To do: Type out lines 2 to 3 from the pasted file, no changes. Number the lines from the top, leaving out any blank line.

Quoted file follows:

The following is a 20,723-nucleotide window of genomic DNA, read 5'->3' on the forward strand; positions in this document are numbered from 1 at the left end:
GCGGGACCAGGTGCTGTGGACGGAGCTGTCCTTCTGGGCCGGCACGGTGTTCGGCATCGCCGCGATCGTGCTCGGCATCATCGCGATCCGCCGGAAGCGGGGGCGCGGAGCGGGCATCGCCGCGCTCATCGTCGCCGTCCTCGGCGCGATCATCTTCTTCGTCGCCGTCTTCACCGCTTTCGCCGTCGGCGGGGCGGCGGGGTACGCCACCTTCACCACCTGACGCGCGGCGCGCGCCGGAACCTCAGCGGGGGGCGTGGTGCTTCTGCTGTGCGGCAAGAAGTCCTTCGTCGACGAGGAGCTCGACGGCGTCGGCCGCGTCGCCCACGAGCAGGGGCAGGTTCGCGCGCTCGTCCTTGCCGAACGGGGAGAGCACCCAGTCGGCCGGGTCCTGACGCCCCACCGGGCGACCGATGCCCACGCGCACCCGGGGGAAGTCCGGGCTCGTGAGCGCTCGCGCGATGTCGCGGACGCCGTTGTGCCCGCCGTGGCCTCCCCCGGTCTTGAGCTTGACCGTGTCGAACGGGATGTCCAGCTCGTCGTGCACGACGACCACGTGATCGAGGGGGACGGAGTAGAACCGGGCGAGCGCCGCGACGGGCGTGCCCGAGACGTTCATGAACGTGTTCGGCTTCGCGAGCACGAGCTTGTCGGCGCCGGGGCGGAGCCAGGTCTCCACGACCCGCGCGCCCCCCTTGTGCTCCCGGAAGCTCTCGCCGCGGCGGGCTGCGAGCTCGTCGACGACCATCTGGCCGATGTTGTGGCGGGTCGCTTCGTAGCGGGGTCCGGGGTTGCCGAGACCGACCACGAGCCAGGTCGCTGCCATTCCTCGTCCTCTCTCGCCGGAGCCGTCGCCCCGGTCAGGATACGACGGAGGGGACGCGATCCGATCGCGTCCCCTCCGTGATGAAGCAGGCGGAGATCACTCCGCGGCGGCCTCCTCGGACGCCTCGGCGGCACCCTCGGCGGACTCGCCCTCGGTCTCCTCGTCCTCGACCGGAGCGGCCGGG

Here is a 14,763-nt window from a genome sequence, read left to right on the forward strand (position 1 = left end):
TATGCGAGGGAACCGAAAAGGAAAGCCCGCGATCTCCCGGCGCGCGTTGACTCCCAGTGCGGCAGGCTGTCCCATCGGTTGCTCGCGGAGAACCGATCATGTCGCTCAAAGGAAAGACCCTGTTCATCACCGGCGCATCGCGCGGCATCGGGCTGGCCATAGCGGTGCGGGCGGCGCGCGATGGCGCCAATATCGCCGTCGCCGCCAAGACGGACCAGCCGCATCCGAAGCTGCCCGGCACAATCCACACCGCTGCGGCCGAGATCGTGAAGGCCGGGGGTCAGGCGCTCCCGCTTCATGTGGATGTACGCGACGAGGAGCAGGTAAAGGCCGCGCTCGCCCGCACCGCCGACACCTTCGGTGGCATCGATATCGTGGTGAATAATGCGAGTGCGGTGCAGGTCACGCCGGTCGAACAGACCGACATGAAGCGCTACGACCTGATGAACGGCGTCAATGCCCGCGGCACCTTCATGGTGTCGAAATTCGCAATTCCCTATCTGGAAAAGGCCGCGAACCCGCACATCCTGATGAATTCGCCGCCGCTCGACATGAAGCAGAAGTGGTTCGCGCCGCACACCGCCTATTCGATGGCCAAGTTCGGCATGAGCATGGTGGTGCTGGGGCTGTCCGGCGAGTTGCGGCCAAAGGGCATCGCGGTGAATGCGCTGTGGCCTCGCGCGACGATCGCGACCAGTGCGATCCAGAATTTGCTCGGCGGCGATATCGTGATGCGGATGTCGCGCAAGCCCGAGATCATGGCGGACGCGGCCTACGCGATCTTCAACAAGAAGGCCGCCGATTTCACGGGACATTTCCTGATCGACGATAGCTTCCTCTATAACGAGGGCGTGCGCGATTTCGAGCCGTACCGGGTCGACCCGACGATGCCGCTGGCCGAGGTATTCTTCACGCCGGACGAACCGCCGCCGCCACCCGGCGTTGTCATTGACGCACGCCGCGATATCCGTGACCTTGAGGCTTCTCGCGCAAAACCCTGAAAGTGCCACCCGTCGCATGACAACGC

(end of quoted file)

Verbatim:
GCGGGACCAGGTGCTGTGGACGGAGCTGTCCTTCTGGGCCGGCACGGTGTTCGGCATCGCCGCGATCGTGCTCGGCATCATCGCGATCCGCCGGAAGCGGGGGCGCGGAGCGGGCATCGCCGCGCTCATCGTCGCCGTCCTCGGCGCGATCATCTTCTTCGTCGCCGTCTTCACCGCTTTCGCCGTCGGCGGGGCGGCGGGGTACGCCACCTTCACCACCTGACGCGCGGCGCGCGCCGGAACCTCAGCGGGGGGCGTGGTGCTTCTGCTGTGCGGCAAGAAGTCCTTCGTCGACGAGGAGCTCGACGGCGTCGGCCGCGTCGCCCACGAGCAGGGGCAGGTTCGCGCGCTCGTCCTTGCCGAACGGGGAGAGCACCCAGTCGGCCGGGTCCTGACGCCCCACCGGGCGACCGATGCCCACGCGCACCCGGGGGAAGTCCGGGCTCGTGAGCGCTCGCGCGATGTCGCGGACGCCGTTGTGCCCGCCGTGGCCTCCCCCGGTCTTGAGCTTGACCGTGTCGAACGGGATGTCCAGCTCGTCGTGCACGACGACCACGTGATCGAGGGGGACGGAGTAGAACCGGGCGAGCGCCGCGACGGGCGTGCCCGAGACGTTCATGAACGTGTTCGGCTTCGCGAGCACGAGCTTGTCGGCGCCGGGGCGGAGCCAGGTCTCCACGACCCGCGCGCCCCCCTTGTGCTCCCGGAAGCTCTCGCCGCGGCGGGCTGCGAGCTCGTCGACGACCATCTGGCCGATGTTGTGGCGGGTCGCTTCGTAGCGGGGTCCGGGGTTGCCGAGACCGACCACGAGCCAGGTCGCTGCCATTCCTCGTCCTCTCTCGCCGGAGCCGTCGCCCCGGTCAGGATACGACGGAGGGGACGCGATCCGATCGCGTCCCCTCCGTGATGAAGCAGGCGGAGATCACTCCGCGGCGGCCTCCTCGGACGCCTCGGCGGCACCCTCGGCGGACTCGCCCTCGGTCTCCTCGTCCTCGACCGGAGCGGCCGGG

Here is a 14,763-nt window from a genome sequence, read left to right on the forward strand (position 1 = left end):